Scioscia never makes it about himself.  When Nick Adenhart died and reporters asked over and over again about how the team was handling things – Scioscia always said “it’s not about us – it’s about Nick’s family and doing what we can to help them.”

When you know that about Scioscia it makes this situation all the more interesting.

On XM radio’s Power Alley this morning – Mike Ferrin and Jim Duquette spent the first half hour of their show talking about the whole thing and Duquette said it’s clear to him that for the first time ever – Mike Scioscia is on the clock. 


I say “wow” because Duquette is probably right.  How did it come to this?  All the good will that was developed from 2002 through 2009 is gone.  Again, it’s a new day.

Baseball may be America’s favorite pastime; but the blame game is probably a close second.  Lots of fingers are being pointed these days in Anaheim and there is unrest and frustration the likes of which I have never seen.

Angel fans have gone from the highest of highs with the announcement of Albert Pujols coming to  Anaheim to the lowest of lows with each and every time the Angels get shut out (8 times now).  Something had to give and unfortunately for Mickey Hatcher – it was his job.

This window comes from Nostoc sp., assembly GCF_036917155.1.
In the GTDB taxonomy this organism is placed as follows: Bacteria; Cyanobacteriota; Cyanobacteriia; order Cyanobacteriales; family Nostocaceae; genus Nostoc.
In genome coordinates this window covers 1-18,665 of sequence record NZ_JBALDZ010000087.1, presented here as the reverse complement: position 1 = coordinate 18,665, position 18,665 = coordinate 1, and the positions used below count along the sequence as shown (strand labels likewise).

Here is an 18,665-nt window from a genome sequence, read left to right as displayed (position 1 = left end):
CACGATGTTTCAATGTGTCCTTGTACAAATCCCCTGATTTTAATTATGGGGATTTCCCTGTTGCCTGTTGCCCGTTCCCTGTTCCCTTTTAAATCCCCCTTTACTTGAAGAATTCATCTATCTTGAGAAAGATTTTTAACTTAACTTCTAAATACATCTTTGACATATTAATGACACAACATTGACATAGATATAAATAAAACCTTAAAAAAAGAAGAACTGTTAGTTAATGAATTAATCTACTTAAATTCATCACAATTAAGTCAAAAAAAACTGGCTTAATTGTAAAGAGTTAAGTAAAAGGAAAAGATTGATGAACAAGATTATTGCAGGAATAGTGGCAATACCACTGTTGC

I am curious as I’m sure most of you are about how Scioscia is taking this, but I also know that we aren’t likely to ever know.  I imagine the world is a little bit of a lonelier place for him right now and that he is searching within himself for answers. 

And then t here’s Jerry Dipoto.  Since his arrival the team has shipped off long time Scioscia favorite Jeff Mathis to Toronto, acquired a high on base percentage type of hitter in Mathis’ replacement – Chris Iannetta; demoted Jordan Walden; shipped Kevin Jepsen to AAA; released Bobby Abreu, promoted Mike Trout and put him at the top of the order, and fired Mickey Hatcher.  Dipoto also signed Albert Pujols, C.J. Wilson, LaTroy Hawkins and acquired Ernesto Frieri.

And let’s not forget that Dipoto totally cleaned house in the front office.  There is no question what-so-ever as to who is in charge and whose will is being exerted in Anaheim.

Mike Scioscia’s fingerprints are all over the organization.  His philosophy and style of play has been infused at every level.  He has been the face of the organization for many years now.  When you think about the Oakland A’s – Billy Beane immediately comes to mind.  When you think about Red Sox recent run – you associate it with Theo Epstein.  For the Rangers – the face is Nolan Ryan.  In most cases – the face of an organization isn’t the manager, unlike in Anaheim.

Jerry Dipoto clearly has a plan and he’s definitely on a mission.  He too has a philosophy and it appears that it is direct conflict with the way Scioscia approaches the game.